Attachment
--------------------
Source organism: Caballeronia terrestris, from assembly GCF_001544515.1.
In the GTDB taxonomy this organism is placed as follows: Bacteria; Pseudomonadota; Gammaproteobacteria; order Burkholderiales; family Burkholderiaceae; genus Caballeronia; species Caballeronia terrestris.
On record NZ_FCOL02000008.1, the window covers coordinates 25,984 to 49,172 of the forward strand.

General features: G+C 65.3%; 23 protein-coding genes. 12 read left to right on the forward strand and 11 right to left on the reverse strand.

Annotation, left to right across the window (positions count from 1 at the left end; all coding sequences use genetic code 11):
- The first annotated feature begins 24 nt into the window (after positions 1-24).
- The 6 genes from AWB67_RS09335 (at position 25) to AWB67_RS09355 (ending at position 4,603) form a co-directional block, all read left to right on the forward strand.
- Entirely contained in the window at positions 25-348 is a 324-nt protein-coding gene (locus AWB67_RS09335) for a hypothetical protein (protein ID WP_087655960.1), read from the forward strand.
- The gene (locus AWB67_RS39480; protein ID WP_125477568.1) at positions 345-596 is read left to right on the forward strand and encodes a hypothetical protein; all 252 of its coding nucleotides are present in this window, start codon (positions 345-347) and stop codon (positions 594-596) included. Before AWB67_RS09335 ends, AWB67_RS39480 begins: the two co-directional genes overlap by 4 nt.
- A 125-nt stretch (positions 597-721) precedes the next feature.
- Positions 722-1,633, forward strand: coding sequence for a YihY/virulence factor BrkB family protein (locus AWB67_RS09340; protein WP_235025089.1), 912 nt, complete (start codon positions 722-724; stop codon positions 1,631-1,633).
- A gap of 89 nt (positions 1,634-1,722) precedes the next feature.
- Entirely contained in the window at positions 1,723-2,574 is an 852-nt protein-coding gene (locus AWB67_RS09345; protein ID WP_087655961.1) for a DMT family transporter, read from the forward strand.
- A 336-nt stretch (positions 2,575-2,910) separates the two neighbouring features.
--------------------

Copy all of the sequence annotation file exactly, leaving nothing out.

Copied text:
Source organism: Caballeronia terrestris, from assembly GCF_001544515.1.
In the GTDB taxonomy this organism is placed as follows: Bacteria; Pseudomonadota; Gammaproteobacteria; order Burkholderiales; family Burkholderiaceae; genus Caballeronia; species Caballeronia terrestris.
On record NZ_FCOL02000008.1, the window covers coordinates 25,984 to 49,172 of the forward strand.

General features: G+C 65.3%; 23 protein-coding genes. 12 read left to right on the forward strand and 11 right to left on the reverse strand.

Annotation, left to right across the window (positions count from 1 at the left end; all coding sequences use genetic code 11):
- The first annotated feature begins 24 nt into the window (after positions 1-24).
- The 6 genes from AWB67_RS09335 (at position 25) to AWB67_RS09355 (ending at position 4,603) form a co-directional block, all read left to right on the forward strand.
- Entirely contained in the window at positions 25-348 is a 324-nt protein-coding gene (locus AWB67_RS09335) for a hypothetical protein (protein ID WP_087655960.1), read from the forward strand.
- The gene (locus AWB67_RS39480; protein ID WP_125477568.1) at positions 345-596 is read left to right on the forward strand and encodes a hypothetical protein; all 252 of its coding nucleotides are present in this window, start codon (positions 345-347) and stop codon (positions 594-596) included. Before AWB67_RS09335 ends, AWB67_RS39480 begins: the two co-directional genes overlap by 4 nt.
- A 125-nt stretch (positions 597-721) precedes the next feature.
- Positions 722-1,633, forward strand: coding sequence for a YihY/virulence factor BrkB family protein (locus AWB67_RS09340; protein WP_235025089.1), 912 nt, complete (start codon positions 722-724; stop codon positions 1,631-1,633).
- A gap of 89 nt (positions 1,634-1,722) precedes the next feature.
- Entirely contained in the window at positions 1,723-2,574 is an 852-nt protein-coding gene (locus AWB67_RS09345; protein ID WP_087655961.1) for a DMT family transporter, read from the forward strand.
- A 336-nt stretch (positions 2,575-2,910) separates the two neighbouring features.